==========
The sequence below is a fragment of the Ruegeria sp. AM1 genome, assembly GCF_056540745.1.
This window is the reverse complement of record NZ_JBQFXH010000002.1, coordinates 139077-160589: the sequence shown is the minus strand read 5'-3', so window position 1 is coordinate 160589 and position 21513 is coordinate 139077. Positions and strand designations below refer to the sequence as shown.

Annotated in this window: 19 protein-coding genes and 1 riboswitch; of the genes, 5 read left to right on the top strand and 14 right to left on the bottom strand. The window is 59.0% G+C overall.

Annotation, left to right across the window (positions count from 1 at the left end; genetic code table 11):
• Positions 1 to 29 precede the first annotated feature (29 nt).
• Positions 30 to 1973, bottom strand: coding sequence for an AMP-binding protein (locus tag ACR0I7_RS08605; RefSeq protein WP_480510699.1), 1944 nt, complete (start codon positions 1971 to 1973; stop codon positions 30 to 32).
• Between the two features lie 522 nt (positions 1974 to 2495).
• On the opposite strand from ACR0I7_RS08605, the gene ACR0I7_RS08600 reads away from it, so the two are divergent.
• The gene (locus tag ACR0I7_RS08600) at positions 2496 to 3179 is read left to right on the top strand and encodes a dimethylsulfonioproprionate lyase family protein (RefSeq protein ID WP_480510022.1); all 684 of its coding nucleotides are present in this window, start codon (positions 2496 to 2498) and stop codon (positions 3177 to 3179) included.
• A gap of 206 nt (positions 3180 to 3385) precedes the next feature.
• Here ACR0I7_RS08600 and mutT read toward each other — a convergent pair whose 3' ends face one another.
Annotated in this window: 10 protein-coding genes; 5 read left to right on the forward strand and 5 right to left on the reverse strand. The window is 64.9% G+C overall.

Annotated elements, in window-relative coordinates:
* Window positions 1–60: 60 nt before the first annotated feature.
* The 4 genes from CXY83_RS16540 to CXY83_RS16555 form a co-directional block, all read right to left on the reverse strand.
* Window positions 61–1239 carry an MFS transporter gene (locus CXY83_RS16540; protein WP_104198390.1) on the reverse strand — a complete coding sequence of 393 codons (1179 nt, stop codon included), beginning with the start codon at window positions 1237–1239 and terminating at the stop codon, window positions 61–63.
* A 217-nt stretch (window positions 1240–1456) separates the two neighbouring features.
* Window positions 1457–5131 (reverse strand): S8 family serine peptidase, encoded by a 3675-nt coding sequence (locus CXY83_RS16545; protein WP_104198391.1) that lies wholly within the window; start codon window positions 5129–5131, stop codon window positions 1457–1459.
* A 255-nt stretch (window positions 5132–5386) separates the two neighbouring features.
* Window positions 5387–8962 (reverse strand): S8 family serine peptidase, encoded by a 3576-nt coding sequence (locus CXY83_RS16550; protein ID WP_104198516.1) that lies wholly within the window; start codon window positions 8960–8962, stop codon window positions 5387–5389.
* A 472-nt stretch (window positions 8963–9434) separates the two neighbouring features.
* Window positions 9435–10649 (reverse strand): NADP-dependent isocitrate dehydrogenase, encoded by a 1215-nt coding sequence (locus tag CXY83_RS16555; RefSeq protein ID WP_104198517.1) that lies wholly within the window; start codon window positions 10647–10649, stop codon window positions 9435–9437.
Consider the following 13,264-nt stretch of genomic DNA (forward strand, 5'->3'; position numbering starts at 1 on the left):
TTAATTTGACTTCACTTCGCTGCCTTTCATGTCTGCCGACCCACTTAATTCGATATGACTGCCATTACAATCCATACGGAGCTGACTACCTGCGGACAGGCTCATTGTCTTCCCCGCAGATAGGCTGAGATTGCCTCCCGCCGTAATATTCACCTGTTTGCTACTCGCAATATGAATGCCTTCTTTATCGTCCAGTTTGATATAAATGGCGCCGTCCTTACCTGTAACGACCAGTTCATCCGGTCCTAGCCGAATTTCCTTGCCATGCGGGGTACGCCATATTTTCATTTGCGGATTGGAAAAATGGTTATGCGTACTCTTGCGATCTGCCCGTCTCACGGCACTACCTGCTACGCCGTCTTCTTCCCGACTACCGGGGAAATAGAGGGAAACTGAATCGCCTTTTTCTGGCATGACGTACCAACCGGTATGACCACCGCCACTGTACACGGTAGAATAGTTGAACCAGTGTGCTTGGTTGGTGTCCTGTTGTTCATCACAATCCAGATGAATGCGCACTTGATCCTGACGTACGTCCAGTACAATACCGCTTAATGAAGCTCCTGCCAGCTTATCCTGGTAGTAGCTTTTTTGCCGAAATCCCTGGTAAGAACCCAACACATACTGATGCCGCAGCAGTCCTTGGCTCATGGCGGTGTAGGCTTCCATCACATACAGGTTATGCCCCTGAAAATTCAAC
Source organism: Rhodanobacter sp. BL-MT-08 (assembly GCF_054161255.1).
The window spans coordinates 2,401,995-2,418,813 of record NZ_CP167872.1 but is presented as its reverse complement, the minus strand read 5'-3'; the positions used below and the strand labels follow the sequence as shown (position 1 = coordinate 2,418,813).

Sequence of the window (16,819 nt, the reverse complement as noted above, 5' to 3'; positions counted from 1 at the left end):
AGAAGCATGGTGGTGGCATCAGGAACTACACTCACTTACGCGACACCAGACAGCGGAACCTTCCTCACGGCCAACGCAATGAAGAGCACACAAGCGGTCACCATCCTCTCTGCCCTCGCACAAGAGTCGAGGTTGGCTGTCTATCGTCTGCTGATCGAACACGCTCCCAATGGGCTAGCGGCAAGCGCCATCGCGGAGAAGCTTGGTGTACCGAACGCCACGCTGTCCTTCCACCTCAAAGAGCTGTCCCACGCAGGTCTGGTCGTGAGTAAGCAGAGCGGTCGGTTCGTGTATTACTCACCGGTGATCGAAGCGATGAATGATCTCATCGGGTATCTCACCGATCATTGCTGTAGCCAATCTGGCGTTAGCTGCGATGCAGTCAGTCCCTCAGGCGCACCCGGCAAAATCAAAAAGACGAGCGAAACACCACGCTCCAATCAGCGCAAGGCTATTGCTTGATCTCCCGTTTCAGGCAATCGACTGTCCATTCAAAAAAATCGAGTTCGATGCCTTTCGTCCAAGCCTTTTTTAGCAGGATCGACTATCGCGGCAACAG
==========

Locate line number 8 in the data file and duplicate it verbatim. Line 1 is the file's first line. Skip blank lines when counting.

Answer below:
• On the opposite strand from ACR0I7_RS08605, the gene ACR0I7_RS08600 reads away from it, so the two are divergent.